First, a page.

Camp: Ochlockonee River
Miles Paddled: 62
Thursday, April 6, 2017
Tom and I visited Saint Marks Wildlife Refuge and saw many birds. We then headed for Alabama.
Miles: 1 159
Friday, April 7, 2017
John and I cleared perhaps 75 blowdowns working northbound from Maxwell Gap / County 70 to High Point Trailhead / US278. One highlight was following a beautiful fox with a grey coat, a black back ridge, and a rust red face. For perhaps two minutes I walked maybe 50' behind him, getting a great look. When he happened to swivel his head back and saw me, he bolted and was gone. Another memorable event occurred as I was tossing a 5' long, 6" diameter rotten log off the trail. The first couple of attempts at lifting one end just broke rotted chunks off. Then, as I lifted the log, a six inch snake made his escape from right next to my hand. I was in motion, and the snake and log were in motion, but I could see the snake was shiny, battleship grey, and had some dorsal stripes before he disappeared in the leaf litter. I then started a southbound Pinhoti walk at Maxwell Gap. There were two new staircases at the Oakey Shelter since I had visited January 3rd, but the table still needs 3 bench boards and repairs as described then. Between roads 70 and 94 are perhaps 10 blowdowns. North of road 70 by 100 yards is a sign lashed to a tree that needs a posthole digger and digging bar to rebury. North of road 94 the mileage sign has been pried from its 4x4 post and needs to be reattached with deck screws. North of the Cheaha Wilderness, as a general rule, the blazes need to be scraped and repainted.
Camp: Pinhoti Trail - Oakey Mountain Shelter
Miles: 10 169
Saturday, April 8, 2017
There were Indian acorn leach pools in cascades at one creek. 1 was worn smooth, perhaps by push pull metate style grinding. I saw 3 Whitetail Deer at Terrapin Dam. A large amount of trash has been left at North Dugger Mountain Shelter. Two honking Canada Geese overflew me at Choccolocco Shelter.
Camp: Pinhoti Trail - Choccolocco Shelter
Miles: 17 186
Sunday, April 9, 2017
As I crossed Choccolocco Dam, wisps of mist floated over the glassy water. 1 horizontal rotor of mist rose from the surface and made a lazy ascent high above, and dissipated. Two honking Canada Geese, perhaps those from last night, later paddled across the lake, their V wakes overlapping.
Relaxing over a morning snack on the floor of a canyon, a coyote came over a ridge and searched the slope for breakfast. Noticing me after a few minutes, he ceased sniffing at holes, etcetera, and ascended to the ridge directly, but not in a great hurry. He remained on the ridge through my snack.
I found the remains of a whiskey still.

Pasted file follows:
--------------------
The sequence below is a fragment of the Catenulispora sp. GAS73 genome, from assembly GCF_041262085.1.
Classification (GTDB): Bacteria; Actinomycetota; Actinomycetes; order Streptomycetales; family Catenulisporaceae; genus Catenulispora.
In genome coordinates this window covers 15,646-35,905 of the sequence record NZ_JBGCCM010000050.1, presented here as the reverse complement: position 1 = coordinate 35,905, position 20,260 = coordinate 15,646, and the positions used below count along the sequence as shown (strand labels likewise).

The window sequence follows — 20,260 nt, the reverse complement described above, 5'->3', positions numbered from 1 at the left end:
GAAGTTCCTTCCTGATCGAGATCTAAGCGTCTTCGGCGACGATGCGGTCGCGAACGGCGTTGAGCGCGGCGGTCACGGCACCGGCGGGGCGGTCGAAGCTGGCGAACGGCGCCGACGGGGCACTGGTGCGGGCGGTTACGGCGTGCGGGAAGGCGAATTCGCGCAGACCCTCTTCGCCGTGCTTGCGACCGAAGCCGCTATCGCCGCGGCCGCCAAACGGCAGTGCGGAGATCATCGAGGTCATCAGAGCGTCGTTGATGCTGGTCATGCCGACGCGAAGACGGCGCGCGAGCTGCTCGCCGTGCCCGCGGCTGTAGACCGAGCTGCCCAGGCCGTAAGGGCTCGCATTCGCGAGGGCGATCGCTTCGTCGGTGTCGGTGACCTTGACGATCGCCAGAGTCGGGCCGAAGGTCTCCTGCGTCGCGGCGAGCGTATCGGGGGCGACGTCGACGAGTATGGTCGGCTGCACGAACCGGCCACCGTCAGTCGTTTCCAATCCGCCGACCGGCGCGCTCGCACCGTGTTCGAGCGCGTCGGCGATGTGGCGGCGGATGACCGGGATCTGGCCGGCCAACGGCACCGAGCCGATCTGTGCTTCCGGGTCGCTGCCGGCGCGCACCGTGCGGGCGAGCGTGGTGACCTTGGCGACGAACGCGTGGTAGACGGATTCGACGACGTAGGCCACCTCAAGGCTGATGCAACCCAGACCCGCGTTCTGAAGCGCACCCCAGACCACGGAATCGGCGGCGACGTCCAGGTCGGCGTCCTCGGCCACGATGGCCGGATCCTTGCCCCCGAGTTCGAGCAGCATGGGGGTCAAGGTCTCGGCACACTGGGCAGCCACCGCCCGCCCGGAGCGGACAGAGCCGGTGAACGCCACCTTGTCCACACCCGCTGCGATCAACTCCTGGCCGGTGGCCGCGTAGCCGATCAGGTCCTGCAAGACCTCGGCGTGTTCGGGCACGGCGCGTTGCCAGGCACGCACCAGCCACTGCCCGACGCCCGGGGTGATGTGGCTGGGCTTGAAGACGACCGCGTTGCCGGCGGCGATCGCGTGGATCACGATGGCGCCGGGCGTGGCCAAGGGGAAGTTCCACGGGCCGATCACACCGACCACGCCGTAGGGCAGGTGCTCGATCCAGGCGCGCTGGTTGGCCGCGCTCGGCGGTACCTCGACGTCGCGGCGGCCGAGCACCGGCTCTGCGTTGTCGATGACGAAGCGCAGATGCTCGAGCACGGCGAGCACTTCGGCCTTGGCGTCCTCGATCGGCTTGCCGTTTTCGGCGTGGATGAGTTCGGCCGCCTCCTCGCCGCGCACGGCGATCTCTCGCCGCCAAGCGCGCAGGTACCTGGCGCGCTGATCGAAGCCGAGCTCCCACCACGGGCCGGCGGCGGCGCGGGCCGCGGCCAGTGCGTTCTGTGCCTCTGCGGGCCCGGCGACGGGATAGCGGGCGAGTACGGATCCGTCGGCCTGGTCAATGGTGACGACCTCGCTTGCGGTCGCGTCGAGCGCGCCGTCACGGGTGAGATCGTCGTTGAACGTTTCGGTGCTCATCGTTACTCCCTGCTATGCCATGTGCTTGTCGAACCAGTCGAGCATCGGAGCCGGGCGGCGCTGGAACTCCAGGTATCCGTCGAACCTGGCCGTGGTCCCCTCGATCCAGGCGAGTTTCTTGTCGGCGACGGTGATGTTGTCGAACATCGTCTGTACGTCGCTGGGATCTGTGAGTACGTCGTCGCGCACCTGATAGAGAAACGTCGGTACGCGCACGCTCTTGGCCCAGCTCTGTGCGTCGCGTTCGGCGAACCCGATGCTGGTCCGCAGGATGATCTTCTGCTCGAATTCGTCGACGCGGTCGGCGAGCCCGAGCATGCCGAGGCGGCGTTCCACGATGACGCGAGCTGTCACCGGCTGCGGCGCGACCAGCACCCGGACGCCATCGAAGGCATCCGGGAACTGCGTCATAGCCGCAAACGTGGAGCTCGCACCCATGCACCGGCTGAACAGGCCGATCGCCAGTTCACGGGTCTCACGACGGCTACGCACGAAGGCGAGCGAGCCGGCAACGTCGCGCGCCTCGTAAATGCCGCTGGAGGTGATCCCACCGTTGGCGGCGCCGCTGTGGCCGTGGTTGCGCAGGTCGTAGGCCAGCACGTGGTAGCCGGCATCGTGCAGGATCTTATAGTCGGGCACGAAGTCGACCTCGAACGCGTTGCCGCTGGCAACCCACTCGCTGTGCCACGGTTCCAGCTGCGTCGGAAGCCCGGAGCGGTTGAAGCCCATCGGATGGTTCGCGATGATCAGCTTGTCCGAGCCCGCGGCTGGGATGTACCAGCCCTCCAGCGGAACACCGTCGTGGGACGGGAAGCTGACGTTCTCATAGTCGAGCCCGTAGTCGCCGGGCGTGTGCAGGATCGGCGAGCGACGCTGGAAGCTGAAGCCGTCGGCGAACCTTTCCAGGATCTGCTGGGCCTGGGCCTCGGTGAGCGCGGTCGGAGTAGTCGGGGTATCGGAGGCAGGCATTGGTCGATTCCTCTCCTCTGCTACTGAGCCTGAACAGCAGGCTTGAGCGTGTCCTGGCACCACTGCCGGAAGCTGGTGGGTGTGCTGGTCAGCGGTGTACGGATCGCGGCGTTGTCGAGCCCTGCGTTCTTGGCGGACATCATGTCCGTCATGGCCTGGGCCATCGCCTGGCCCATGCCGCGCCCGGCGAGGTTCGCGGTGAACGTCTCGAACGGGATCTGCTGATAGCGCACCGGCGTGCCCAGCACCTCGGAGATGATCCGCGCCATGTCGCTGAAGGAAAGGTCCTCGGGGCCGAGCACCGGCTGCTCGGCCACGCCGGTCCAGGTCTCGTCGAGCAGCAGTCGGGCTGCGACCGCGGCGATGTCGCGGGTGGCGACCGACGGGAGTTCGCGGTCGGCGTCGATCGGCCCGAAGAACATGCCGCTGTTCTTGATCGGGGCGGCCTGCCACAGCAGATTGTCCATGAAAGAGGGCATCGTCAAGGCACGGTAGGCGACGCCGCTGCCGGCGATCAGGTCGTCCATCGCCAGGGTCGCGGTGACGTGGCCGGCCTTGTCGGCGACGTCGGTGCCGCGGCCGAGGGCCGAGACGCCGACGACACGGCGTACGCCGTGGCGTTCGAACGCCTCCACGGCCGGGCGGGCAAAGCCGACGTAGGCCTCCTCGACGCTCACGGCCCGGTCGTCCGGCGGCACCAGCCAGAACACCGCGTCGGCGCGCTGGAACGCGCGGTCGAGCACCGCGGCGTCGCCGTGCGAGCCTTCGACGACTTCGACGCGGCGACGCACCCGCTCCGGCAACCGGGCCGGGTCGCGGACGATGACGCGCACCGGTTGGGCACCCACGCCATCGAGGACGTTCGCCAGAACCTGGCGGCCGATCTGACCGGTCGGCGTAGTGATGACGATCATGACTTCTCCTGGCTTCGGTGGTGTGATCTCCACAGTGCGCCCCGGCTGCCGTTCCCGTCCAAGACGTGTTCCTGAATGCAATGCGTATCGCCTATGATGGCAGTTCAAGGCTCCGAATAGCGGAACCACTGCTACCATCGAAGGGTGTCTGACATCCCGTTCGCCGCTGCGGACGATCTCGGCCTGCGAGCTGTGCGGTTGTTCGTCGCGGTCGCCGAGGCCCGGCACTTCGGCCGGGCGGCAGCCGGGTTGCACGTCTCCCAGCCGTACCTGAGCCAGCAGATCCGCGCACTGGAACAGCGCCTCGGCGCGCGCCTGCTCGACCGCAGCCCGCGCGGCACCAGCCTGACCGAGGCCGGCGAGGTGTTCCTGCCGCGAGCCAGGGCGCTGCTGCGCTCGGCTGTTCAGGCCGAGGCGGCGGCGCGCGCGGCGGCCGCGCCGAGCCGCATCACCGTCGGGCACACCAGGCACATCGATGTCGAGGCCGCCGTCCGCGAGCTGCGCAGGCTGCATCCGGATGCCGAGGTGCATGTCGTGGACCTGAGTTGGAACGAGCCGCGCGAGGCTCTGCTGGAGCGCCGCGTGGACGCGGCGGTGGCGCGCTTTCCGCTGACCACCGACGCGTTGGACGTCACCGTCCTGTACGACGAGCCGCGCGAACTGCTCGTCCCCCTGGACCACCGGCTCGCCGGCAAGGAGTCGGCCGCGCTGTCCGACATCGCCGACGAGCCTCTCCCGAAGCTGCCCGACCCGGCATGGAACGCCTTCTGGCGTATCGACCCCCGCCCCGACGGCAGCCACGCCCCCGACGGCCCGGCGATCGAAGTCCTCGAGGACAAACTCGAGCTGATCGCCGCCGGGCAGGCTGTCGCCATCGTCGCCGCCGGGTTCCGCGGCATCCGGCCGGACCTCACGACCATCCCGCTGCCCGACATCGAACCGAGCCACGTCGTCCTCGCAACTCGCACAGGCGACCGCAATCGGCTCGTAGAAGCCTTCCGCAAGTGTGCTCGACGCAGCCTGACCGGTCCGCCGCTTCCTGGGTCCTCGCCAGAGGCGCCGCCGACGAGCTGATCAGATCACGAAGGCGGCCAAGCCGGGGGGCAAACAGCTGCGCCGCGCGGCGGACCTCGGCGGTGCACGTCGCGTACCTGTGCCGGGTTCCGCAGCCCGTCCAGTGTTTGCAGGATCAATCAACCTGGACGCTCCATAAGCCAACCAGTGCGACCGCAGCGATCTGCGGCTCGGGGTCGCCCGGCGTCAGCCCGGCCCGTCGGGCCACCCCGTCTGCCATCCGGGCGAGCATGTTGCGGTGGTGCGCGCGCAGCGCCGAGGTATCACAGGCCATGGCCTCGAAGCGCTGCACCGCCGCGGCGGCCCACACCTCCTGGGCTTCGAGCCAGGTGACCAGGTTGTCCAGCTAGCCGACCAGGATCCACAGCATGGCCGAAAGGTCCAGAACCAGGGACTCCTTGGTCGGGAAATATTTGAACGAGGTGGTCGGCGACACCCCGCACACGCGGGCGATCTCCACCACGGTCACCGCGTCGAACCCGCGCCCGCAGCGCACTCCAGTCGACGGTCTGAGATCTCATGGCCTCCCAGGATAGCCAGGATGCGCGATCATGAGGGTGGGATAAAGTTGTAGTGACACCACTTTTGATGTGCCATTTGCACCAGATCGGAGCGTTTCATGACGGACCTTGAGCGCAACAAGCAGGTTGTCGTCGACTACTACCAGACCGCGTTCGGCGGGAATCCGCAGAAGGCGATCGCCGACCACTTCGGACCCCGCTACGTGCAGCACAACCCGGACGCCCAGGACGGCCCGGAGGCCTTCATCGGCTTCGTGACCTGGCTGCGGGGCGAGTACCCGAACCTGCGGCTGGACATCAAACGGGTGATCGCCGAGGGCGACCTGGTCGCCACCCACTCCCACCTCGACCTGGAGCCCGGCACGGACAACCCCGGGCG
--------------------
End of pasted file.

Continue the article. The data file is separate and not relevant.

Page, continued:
At one creek, I found tracks of a fox, fresh enough that a foot smear on a stone glistened with wetness.
At Laurel Shelter, a roofing leak has caused some staining and fungus growth on the roof plywood. The wood still feels solid and intact, and was dry where I felt it. A repair now may save replacing the plywood later. The Asphalt/Glass shingles are covered with a permanent leaf litter layer, likely permanently wet and biotic at the shingle layer. This made inspection from afar impossible, and I didn't feel it would be safe to climb up without a ladder. Still, I would guess that at some past point, a limb dropped on the roof and punched through the shingles in a few places. I recommend returning with a ladder, hammer, nails, sealant, and one bundle of shingles. A flat shovel or hoe to remove the leaf litter layer would be nice. The shingles are grey, and the total roofing area is about 400 square feet.
I often leave the trail for a while and travel on other trails or cross country before intercepting the main trail later. On one such trip, my left foot sunk almost to my knee in quicksand, requiring some load spreading over my arms and right leg to pull out, then a trip to another creek to wash my limbs, boots, and socks.
An old Coyote scat had rotted away to just ½" grey hairs and rodent bones, including little jaws with grinding teeth. Some squirrel had become lunch long ago.
A few fireflies lit at mid tree level at Lower Shoal Shelter, and I saw one glowworm reply.
Camp: Pinhoti Trail - Lower Shoal Shelter
Miles: 21 207
Monday, April 10, 2017
I walked south to FR529 and met John near the YCC Crews stele. We collected a full size trash can liner worth of junk at the North Dugger Shelter. On the way in we found a spotted egg a little larger than a chicken egg and took out a stepover blowdown. We cleared the Pinhoti from US278 High Point Trailhead to Salem Church Road, including many simple blowdowns and carving perhaps an interesting walkthrough from a tree crown laying parallel to the trail, and hauling a crate of trash from the Davis Mountain Shelter.